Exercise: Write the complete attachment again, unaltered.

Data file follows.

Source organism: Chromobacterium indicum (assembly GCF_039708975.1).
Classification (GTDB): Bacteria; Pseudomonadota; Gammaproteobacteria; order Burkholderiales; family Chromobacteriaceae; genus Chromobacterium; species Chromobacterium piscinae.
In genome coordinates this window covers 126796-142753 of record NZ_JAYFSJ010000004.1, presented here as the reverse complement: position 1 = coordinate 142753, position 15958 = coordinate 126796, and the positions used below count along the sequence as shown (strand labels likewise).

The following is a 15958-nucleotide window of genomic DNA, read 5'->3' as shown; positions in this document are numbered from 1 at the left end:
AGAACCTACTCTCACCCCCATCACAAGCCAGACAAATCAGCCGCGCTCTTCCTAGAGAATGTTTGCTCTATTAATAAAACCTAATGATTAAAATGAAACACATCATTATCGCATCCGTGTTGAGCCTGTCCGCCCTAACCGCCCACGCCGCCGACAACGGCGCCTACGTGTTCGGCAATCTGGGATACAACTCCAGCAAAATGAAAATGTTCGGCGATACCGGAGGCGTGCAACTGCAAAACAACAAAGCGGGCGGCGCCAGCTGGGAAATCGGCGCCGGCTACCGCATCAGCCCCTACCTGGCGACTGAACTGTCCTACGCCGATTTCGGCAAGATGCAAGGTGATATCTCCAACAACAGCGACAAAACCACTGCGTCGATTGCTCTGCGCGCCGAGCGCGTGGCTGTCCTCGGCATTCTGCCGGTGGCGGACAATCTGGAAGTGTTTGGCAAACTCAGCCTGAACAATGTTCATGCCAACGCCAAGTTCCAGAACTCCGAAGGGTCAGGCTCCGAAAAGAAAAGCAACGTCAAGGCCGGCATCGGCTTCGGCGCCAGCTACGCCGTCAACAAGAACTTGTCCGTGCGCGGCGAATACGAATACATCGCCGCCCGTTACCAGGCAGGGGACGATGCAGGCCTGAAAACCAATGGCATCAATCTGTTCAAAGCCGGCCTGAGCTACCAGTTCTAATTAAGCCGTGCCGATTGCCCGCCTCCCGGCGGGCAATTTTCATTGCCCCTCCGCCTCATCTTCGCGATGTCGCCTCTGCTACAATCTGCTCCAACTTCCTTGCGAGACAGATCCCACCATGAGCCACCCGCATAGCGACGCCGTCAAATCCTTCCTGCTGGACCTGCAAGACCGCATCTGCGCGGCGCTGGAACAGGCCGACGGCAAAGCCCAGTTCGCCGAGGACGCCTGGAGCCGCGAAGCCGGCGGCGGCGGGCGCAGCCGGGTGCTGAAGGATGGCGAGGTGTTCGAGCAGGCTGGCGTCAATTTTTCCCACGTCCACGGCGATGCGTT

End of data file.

Source organism: Chromobacterium indicum (assembly GCF_039708975.1).
Classification (GTDB): Bacteria; Pseudomonadota; Gammaproteobacteria; order Burkholderiales; family Chromobacteriaceae; genus Chromobacterium; species Chromobacterium piscinae.
In genome coordinates this window covers 126796-142753 of record NZ_JAYFSJ010000004.1, presented here as the reverse complement: position 1 = coordinate 142753, position 15958 = coordinate 126796, and the positions used below count along the sequence as shown (strand labels likewise).

The following is a 15958-nucleotide window of genomic DNA, read 5'->3' as shown; positions in this document are numbered from 1 at the left end:
AGAACCTACTCTCACCCCCATCACAAGCCAGACAAATCAGCCGCGCTCTTCCTAGAGAATGTTTGCTCTATTAATAAAACCTAATGATTAAAATGAAACACATCATTATCGCATCCGTGTTGAGCCTGTCCGCCCTAACCGCCCACGCCGCCGACAACGGCGCCTACGTGTTCGGCAATCTGGGATACAACTCCAGCAAAATGAAAATGTTCGGCGATACCGGAGGCGTGCAACTGCAAAACAACAAAGCGGGCGGCGCCAGCTGGGAAATCGGCGCCGGCTACCGCATCAGCCCCTACCTGGCGACTGAACTGTCCTACGCCGATTTCGGCAAGATGCAAGGTGATATCTCCAACAACAGCGACAAAACCACTGCGTCGATTGCTCTGCGCGCCGAGCGCGTGGCTGTCCTCGGCATTCTGCCGGTGGCGGACAATCTGGAAGTGTTTGGCAAACTCAGCCTGAACAATGTTCATGCCAACGCCAAGTTCCAGAACTCCGAAGGGTCAGGCTCCGAAAAGAAAAGCAACGTCAAGGCCGGCATCGGCTTCGGCGCCAGCTACGCCGTCAACAAGAACTTGTCCGTGCGCGGCGAATACGAATACATCGCCGCCCGTTACCAGGCAGGGGACGATGCAGGCCTGAAAACCAATGGCATCAATCTGTTCAAAGCCGGCCTGAGCTACCAGTTCTAATTAAGCCGTGCCGATTGCCCGCCTCCCGGCGGGCAATTTTCATTGCCCCTCCGCCTCATCTTCGCGATGTCGCCTCTGCTACAATCTGCTCCAACTTCCTTGCGAGACAGATCCCACCATGAGCCACCCGCATAGCGACGCCGTCAAATCCTTCCTGCTGGACCTGCAAGACCGCATCTGCGCGGCGCTGGAACAGGCCGACGGCAAAGCCCAGTTCGCCGAGGACGCCTGGAGCCGCGAAGCCGGCGGCGGCGGGCGCAGCCGGGTGCTGAAGGATGGCGAGGTGTTCGAGCAGGCTGGCGTCAATTTTTCCCACGTCCACGGCGATGCGTT